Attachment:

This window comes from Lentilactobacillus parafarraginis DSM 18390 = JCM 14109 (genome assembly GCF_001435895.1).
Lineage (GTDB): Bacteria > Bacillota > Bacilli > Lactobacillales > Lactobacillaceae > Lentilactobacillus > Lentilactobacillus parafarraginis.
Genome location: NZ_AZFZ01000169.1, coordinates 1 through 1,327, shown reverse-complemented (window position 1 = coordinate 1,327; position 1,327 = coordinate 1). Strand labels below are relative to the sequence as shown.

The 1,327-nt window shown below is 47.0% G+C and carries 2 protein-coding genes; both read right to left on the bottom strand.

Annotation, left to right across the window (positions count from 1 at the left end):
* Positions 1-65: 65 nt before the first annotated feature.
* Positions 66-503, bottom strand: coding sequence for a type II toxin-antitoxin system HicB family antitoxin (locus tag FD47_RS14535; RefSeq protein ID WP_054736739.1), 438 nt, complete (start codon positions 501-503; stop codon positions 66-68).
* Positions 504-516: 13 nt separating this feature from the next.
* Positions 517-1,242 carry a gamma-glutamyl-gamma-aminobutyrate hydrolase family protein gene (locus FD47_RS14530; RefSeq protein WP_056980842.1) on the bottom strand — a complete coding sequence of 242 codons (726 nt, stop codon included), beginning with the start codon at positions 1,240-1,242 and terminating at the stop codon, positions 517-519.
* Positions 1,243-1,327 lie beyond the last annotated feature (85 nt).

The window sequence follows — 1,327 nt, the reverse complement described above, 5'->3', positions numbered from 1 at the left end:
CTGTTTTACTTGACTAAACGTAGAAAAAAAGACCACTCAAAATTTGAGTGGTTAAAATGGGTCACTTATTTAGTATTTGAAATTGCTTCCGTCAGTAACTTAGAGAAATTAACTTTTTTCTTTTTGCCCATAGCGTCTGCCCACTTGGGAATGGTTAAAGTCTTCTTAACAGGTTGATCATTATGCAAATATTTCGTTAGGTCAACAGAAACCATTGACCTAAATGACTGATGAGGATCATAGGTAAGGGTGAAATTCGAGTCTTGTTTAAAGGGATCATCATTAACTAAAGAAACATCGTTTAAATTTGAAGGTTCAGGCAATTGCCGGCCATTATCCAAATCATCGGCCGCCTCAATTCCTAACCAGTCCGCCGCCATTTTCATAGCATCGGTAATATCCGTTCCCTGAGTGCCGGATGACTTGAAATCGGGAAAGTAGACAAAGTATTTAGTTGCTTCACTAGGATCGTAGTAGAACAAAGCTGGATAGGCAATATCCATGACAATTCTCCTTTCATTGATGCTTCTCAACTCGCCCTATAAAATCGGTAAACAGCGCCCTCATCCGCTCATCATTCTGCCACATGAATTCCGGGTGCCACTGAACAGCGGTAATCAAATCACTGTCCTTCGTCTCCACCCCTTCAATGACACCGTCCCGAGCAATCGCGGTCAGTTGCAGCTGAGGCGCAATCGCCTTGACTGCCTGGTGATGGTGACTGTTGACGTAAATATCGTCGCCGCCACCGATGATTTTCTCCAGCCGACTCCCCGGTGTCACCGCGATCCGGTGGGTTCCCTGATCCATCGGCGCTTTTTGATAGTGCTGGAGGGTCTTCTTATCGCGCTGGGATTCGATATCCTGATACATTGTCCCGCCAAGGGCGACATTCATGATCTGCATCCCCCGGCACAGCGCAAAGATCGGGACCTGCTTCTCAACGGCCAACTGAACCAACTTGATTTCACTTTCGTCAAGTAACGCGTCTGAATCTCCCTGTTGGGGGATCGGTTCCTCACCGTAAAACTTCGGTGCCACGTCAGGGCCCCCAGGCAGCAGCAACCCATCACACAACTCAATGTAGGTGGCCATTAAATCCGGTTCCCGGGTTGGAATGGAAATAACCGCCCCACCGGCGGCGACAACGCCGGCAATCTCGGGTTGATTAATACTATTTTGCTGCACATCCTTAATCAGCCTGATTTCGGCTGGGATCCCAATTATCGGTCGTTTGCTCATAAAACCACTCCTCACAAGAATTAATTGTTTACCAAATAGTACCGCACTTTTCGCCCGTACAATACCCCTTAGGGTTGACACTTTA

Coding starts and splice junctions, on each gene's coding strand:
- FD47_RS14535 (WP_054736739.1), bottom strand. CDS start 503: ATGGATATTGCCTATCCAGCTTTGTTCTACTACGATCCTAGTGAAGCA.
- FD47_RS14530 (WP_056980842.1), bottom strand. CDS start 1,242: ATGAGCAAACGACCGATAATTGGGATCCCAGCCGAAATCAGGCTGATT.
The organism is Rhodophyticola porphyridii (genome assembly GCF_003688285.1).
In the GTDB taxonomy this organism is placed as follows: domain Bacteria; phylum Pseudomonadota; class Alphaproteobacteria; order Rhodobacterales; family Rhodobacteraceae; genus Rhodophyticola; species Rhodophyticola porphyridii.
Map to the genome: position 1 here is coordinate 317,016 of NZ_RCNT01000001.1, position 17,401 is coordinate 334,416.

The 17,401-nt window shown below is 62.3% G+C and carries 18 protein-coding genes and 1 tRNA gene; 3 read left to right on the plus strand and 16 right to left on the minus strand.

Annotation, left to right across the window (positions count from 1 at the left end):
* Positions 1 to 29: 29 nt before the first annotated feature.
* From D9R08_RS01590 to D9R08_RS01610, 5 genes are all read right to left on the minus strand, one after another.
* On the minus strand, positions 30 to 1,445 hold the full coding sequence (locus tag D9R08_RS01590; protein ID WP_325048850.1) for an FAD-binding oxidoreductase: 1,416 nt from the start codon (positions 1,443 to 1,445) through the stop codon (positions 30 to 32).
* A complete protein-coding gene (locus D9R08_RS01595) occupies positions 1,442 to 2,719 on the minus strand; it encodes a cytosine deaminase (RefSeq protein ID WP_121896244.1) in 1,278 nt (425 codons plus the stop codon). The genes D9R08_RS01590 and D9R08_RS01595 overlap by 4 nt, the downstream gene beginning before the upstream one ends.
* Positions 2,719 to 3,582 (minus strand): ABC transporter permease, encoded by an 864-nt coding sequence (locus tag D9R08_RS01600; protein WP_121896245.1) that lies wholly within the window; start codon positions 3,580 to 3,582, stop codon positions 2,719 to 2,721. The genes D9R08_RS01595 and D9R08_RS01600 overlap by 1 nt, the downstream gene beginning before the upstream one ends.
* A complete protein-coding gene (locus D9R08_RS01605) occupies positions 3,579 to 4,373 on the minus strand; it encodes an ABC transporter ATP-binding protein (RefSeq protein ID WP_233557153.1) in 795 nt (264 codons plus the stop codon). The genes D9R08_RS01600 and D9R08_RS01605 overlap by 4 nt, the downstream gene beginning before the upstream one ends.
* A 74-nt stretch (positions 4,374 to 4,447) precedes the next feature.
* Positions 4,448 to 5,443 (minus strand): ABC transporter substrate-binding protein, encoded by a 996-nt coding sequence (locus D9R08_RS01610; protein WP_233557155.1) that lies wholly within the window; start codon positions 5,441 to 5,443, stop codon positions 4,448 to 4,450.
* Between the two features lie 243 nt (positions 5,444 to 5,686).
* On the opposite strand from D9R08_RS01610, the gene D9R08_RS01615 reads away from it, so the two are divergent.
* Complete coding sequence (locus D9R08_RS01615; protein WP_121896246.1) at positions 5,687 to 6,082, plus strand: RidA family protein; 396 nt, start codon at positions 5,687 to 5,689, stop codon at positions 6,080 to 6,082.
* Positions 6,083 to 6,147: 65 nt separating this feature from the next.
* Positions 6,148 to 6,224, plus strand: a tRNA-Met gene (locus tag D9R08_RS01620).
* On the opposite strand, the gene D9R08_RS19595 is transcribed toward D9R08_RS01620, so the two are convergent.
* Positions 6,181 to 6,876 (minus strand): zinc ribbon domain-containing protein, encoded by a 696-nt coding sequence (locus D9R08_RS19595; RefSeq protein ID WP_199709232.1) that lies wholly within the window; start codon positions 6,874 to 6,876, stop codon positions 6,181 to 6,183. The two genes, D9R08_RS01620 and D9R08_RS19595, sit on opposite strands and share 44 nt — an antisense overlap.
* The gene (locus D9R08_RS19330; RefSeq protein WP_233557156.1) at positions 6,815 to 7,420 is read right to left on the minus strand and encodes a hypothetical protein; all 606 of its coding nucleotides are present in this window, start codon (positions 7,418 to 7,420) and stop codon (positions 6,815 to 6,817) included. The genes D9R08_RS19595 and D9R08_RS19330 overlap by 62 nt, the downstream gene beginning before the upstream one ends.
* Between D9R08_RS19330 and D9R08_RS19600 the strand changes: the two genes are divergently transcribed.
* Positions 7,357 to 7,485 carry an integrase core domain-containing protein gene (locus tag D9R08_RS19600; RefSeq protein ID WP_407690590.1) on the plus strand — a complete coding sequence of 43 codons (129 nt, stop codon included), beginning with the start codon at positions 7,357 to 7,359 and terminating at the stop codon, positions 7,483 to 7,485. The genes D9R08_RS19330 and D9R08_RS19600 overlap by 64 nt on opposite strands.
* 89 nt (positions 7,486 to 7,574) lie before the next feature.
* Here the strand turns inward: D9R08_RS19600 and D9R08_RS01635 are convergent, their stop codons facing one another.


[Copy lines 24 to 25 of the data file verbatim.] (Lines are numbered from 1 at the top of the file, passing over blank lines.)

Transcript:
* A complete protein-coding gene (locus D9R08_RS01595) occupies positions 1,442 to 2,719 on the minus strand; it encodes a cytosine deaminase (RefSeq protein ID WP_121896244.1) in 1,278 nt (425 codons plus the stop codon). The genes D9R08_RS01590 and D9R08_RS01595 overlap by 4 nt, the downstream gene beginning before the upstream one ends.
* Positions 2,719 to 3,582 (minus strand): ABC transporter permease, encoded by an 864-nt coding sequence (locus tag D9R08_RS01600; protein WP_121896245.1) that lies wholly within the window; start codon positions 3,580 to 3,582, stop codon positions 2,719 to 2,721. The genes D9R08_RS01595 and D9R08_RS01600 overlap by 1 nt, the downstream gene beginning before the upstream one ends.